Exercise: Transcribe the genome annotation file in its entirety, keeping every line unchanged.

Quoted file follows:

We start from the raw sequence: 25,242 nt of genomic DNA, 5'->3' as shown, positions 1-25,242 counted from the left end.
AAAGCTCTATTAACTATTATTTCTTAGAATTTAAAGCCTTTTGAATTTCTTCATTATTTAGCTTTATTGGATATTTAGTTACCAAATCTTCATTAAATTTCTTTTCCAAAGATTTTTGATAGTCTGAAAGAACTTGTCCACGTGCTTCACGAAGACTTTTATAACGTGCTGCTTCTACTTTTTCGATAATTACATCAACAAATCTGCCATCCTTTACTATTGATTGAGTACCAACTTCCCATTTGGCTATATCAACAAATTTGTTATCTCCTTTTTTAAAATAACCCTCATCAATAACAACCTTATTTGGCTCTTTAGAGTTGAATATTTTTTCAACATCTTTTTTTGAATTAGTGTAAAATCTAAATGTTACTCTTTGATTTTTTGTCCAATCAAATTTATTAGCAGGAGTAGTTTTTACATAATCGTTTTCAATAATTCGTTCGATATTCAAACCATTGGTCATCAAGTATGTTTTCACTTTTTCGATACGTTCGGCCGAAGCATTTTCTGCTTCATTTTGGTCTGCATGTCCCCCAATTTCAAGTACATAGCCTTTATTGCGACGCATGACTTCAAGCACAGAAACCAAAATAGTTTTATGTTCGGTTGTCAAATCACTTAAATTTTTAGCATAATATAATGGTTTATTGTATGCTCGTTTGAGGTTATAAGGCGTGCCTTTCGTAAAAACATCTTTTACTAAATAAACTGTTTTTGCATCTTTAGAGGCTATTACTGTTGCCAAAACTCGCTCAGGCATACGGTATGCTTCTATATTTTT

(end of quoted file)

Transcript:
We start from the raw sequence: 25,242 nt of genomic DNA, 5'->3' as shown, positions 1-25,242 counted from the left end.
AAAGCTCTATTAACTATTATTTCTTAGAATTTAAAGCCTTTTGAATTTCTTCATTATTTAGCTTTATTGGATATTTAGTTACCAAATCTTCATTAAATTTCTTTTCCAAAGATTTTTGATAGTCTGAAAGAACTTGTCCACGTGCTTCACGAAGACTTTTATAACGTGCTGCTTCTACTTTTTCGATAATTACATCAACAAATCTGCCATCCTTTACTATTGATTGAGTACCAACTTCCCATTTGGCTATATCAACAAATTTGTTATCTCCTTTTTTAAAATAACCCTCATCAATAACAACCTTATTTGGCTCTTTAGAGTTGAATATTTTTTCAACATCTTTTTTTGAATTAGTGTAAAATCTAAATGTTACTCTTTGATTTTTTGTCCAATCAAATTTATTAGCAGGAGTAGTTTTTACATAATCGTTTTCAATAATTCGTTCGATATTCAAACCATTGGTCATCAAGTATGTTTTCACTTTTTCGATACGTTCGGCCGAAGCATTTTCTGCTTCATTTTGGTCTGCATGTCCCCCAATTTCAAGTACATAGCCTTTATTGCGACGCATGACTTCAAGCACAGAAACCAAAATAGTTTTATGTTCGGTTGTCAAATCACTTAAATTTTTAGCATAATATAATGGTTTATTGTATGCTCGTTTGAGGTTATAAGGCGTGCCTTTCGTAAAAACATCTTTTACTAAATAAACTGTTTTTGCATCTTTAGAGGCTATTACTGTTGCCAAAACTCGCTCAGGCATACGGTATGCTTCTATATTTTT